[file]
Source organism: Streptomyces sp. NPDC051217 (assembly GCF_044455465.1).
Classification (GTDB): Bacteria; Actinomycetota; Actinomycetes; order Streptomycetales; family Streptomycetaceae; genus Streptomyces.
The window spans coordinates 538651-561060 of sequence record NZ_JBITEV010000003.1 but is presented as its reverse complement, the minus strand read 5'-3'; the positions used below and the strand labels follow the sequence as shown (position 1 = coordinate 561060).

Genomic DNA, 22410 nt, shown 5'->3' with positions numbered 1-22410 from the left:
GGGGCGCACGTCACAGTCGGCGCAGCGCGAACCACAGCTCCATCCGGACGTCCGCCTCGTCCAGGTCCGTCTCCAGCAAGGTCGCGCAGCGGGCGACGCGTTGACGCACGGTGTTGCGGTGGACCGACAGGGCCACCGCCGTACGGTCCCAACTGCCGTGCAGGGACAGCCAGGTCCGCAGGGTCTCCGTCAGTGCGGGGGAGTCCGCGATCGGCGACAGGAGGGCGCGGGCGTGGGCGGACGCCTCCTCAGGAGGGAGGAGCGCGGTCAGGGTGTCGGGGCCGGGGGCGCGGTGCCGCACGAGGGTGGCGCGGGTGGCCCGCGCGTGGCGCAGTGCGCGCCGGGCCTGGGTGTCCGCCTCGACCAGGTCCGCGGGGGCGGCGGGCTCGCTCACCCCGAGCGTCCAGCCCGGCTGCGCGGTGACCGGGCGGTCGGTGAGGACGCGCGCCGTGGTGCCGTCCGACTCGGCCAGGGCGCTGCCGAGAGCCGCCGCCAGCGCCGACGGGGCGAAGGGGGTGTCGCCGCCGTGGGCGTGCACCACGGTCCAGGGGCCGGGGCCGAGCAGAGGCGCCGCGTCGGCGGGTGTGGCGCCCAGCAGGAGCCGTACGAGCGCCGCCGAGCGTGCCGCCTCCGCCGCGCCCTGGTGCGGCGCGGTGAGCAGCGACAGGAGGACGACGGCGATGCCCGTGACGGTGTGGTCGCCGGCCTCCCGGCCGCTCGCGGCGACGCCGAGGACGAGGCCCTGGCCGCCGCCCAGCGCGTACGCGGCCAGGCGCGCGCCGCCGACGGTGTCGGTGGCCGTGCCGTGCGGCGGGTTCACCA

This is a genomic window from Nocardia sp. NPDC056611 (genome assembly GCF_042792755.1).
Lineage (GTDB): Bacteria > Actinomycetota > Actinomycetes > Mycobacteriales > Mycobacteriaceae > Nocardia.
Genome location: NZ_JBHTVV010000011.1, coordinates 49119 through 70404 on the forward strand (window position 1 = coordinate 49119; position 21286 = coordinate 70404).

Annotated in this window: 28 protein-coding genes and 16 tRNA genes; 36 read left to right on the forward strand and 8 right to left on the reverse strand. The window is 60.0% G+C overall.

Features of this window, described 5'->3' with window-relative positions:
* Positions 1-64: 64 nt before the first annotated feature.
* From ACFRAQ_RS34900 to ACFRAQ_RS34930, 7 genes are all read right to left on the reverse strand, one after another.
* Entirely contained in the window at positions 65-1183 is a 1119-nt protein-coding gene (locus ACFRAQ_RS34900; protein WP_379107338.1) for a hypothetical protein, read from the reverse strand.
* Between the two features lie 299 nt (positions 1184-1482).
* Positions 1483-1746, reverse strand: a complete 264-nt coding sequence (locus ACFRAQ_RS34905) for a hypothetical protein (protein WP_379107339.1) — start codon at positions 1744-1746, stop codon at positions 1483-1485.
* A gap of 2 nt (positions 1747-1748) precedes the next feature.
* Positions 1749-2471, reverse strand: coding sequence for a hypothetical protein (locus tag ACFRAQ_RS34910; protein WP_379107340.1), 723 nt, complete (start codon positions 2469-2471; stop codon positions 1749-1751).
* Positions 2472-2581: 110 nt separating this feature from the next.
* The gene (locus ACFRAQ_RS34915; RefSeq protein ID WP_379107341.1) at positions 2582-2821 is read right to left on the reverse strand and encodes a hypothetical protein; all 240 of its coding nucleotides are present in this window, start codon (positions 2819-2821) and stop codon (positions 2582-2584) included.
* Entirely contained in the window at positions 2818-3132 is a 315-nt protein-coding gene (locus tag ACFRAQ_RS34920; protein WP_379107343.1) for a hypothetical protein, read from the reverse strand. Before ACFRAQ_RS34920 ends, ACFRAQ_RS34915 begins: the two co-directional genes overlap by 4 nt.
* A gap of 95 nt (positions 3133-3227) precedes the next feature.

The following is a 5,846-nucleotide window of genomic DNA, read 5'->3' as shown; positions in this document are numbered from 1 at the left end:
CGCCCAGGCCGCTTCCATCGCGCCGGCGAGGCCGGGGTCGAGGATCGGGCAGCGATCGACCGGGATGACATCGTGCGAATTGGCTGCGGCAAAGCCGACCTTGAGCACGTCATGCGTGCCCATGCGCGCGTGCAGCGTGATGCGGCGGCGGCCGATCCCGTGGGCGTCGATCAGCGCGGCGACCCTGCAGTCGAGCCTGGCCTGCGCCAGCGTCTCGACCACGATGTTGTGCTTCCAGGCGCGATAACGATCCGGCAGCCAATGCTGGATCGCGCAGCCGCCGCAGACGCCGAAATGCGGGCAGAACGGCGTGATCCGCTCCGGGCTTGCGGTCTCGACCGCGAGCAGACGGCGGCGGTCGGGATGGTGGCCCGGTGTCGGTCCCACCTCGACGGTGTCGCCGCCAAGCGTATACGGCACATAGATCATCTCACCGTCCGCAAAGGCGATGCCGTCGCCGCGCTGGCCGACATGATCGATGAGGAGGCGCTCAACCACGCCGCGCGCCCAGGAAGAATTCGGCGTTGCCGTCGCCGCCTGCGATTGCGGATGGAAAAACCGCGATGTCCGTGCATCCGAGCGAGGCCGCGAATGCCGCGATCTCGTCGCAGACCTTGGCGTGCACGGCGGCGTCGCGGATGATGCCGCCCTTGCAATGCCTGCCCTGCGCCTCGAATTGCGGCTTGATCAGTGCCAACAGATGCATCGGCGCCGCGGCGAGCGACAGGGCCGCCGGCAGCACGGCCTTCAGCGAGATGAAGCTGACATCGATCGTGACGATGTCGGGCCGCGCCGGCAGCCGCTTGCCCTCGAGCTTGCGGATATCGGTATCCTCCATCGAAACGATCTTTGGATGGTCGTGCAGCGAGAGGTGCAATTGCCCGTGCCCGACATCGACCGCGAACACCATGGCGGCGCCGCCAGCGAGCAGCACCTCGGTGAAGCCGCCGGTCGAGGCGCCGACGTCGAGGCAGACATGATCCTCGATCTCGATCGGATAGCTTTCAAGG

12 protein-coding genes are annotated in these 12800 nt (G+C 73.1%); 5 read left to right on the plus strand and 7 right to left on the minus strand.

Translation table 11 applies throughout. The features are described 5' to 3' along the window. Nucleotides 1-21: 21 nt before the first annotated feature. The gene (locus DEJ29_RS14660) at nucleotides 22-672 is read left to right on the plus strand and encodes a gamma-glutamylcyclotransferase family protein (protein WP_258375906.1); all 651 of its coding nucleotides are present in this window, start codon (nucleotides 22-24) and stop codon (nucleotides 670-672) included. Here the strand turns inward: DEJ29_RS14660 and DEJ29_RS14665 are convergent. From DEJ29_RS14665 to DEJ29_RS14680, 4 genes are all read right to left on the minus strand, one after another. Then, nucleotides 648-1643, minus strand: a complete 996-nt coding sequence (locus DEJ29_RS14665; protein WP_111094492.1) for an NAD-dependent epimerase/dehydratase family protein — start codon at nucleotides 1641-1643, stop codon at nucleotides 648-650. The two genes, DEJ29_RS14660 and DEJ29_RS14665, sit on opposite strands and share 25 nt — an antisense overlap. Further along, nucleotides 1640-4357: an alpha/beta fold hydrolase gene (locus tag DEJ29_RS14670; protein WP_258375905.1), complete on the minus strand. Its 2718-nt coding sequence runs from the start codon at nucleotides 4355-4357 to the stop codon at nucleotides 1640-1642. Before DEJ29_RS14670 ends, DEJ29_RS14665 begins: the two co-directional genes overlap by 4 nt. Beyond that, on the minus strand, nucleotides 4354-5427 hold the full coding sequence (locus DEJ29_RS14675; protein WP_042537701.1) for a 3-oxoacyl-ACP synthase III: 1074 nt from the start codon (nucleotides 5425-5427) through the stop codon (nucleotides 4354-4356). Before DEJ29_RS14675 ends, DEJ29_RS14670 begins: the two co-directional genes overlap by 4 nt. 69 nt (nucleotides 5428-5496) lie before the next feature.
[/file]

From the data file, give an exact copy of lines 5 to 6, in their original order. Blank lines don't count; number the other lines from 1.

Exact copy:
GGGGCGCACGTCACAGTCGGCGCAGCGCGAACCACAGCTCCATCCGGACGTCCGCCTCGTCCAGGTCCGTCTCCAGCAAGGTCGCGCAGCGGGCGACGCGTTGACGCACGGTGTTGCGGTGGACCGACAGGGCCACCGCCGTACGGTCCCAACTGCCGTGCAGGGACAGCCAGGTCCGCAGGGTCTCCGTCAGTGCGGGGGAGTCCGCGATCGGCGACAGGAGGGCGCGGGCGTGGGCGGACGCCTCCTCAGGAGGGAGGAGCGCGGTCAGGGTGTCGGGGCCGGGGGCGCGGTGCCGCACGAGGGTGGCGCGGGTGGCCCGCGCGTGGCGCAGTGCGCGCCGGGCCTGGGTGTCCGCCTCGACCAGGTCCGCGGGGGCGGCGGGCTCGCTCACCCCGAGCGTCCAGCCCGGCTGCGCGGTGACCGGGCGGTCGGTGAGGACGCGCGCCGTGGTGCCGTCCGACTCGGCCAGGGCGCTGCCGAGAGCCGCCGCCAGCGCCGACGGGGCGAAGGGGGTGTCGCCGCCGTGGGCGTGCACCACGGTCCAGGGGCCGGGGCCGAGCAGAGGCGCCGCGTCGGCGGGTGTGGCGCCCAGCAGGAGCCGTACGAGCGCCGCCGAGCGTGCCGCCTCCGCCGCGCCCTGGTGCGGCGCGGTGAGCAGCGACAGGAGGACGACGGCGATGCCCGTGACGGTGTGGTCGCCGGCCTCCCGGCCGCTCGCGGCGACGCCGAGGACGAGGCCCTGGCCGCCGCCCAGCGCGTACGCGGCCAGGCGCGCGCCGCCGACGGTGTCGGTGGCCGTGCCGTGCGGCGGGTTCACCA

This is a genomic window from Nocardia sp. NPDC056611 (genome assembly GCF_042792755.1).